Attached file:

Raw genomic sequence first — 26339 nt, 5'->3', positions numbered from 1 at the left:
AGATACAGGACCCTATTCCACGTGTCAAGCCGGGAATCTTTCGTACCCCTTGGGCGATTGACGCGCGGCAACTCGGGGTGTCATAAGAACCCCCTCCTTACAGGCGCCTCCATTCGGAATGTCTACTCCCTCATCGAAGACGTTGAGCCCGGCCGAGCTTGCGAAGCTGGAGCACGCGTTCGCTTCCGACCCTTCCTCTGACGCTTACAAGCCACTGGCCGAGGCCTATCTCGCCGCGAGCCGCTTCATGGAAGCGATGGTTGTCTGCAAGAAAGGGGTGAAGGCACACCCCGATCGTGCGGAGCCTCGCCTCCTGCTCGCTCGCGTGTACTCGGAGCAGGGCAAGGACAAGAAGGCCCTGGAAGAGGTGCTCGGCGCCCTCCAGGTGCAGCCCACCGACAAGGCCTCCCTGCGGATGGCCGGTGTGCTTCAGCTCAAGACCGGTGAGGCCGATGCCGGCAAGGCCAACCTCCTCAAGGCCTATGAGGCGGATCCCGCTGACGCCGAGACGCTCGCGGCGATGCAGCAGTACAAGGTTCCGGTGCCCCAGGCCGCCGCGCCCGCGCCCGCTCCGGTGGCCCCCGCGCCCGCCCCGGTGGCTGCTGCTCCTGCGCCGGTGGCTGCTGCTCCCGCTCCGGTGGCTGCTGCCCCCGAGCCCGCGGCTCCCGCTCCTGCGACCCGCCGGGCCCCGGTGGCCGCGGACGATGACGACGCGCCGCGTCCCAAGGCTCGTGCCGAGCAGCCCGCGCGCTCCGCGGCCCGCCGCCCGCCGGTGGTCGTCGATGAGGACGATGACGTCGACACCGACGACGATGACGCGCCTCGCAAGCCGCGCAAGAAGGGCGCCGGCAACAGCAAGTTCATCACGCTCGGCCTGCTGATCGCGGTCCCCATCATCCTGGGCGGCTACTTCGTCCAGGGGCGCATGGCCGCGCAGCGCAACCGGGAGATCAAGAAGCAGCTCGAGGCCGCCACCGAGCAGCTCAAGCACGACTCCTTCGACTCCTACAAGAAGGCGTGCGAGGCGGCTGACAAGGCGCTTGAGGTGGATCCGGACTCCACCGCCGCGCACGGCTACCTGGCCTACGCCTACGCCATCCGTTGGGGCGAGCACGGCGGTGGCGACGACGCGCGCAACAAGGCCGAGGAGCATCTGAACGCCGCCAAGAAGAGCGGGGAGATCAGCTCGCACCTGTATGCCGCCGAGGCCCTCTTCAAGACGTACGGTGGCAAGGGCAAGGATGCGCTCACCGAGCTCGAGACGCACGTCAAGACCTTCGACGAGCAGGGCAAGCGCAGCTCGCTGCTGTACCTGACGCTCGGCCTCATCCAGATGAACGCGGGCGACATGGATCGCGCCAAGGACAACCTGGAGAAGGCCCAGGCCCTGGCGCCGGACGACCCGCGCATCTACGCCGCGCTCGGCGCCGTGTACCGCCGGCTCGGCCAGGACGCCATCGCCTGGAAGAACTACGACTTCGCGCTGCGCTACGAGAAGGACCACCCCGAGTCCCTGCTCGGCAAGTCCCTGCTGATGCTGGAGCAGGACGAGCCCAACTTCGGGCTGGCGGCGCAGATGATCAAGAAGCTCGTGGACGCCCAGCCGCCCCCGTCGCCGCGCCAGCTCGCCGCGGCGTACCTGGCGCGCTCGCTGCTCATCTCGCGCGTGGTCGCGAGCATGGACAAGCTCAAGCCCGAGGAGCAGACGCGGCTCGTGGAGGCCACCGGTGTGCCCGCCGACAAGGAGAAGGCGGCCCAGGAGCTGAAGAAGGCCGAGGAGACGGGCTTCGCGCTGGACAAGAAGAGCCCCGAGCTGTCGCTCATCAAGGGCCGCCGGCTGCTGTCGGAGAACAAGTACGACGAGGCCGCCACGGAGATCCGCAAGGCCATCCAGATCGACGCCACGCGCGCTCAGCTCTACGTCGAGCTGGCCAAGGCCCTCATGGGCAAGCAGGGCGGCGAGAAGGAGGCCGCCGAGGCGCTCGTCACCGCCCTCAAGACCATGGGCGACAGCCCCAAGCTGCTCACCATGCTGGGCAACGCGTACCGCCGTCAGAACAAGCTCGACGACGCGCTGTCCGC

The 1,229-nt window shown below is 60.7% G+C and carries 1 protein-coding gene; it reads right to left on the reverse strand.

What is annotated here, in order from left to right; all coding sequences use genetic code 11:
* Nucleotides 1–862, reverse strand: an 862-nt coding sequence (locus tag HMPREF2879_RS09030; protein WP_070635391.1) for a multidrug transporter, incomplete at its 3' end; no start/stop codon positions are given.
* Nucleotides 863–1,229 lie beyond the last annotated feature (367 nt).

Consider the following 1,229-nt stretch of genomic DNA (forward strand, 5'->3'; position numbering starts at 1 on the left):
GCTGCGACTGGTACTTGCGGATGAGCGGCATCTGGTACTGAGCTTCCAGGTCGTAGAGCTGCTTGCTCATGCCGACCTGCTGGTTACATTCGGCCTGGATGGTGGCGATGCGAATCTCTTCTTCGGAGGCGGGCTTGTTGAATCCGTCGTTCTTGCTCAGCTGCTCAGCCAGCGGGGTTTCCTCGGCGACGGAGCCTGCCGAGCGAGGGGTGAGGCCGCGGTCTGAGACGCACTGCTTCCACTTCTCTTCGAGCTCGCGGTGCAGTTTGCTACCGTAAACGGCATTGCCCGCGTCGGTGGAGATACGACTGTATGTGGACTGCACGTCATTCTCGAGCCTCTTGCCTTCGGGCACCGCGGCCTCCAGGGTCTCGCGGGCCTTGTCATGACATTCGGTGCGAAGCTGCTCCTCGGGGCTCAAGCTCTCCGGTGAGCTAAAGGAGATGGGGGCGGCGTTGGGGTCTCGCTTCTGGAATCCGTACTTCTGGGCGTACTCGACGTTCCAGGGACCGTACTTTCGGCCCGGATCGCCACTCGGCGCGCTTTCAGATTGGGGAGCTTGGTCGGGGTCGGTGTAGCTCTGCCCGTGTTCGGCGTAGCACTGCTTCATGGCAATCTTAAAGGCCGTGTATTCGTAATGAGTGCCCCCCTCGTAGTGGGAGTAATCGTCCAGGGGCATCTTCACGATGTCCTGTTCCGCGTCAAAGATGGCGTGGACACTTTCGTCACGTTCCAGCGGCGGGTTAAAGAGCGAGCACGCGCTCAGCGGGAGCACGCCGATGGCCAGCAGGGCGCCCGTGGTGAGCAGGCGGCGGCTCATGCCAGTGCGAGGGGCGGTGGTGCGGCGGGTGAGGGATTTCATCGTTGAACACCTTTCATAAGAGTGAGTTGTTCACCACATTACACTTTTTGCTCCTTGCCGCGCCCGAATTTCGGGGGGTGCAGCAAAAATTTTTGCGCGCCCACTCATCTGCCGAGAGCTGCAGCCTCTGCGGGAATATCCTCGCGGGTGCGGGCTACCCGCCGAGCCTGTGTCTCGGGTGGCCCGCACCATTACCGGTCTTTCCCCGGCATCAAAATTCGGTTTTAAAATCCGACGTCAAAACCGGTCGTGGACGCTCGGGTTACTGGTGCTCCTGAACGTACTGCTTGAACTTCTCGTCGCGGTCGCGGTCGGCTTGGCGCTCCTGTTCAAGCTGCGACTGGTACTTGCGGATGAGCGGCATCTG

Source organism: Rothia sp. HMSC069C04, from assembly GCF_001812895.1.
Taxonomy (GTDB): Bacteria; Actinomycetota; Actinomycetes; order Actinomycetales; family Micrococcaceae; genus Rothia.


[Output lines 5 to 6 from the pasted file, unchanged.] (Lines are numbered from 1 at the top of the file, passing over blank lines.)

* Nucleotides 1–862, reverse strand: an 862-nt coding sequence (locus tag HMPREF2879_RS09030; protein WP_070635391.1) for a multidrug transporter, incomplete at its 3' end; no start/stop codon positions are given.
* Nucleotides 863–1,229 lie beyond the last annotated feature (367 nt).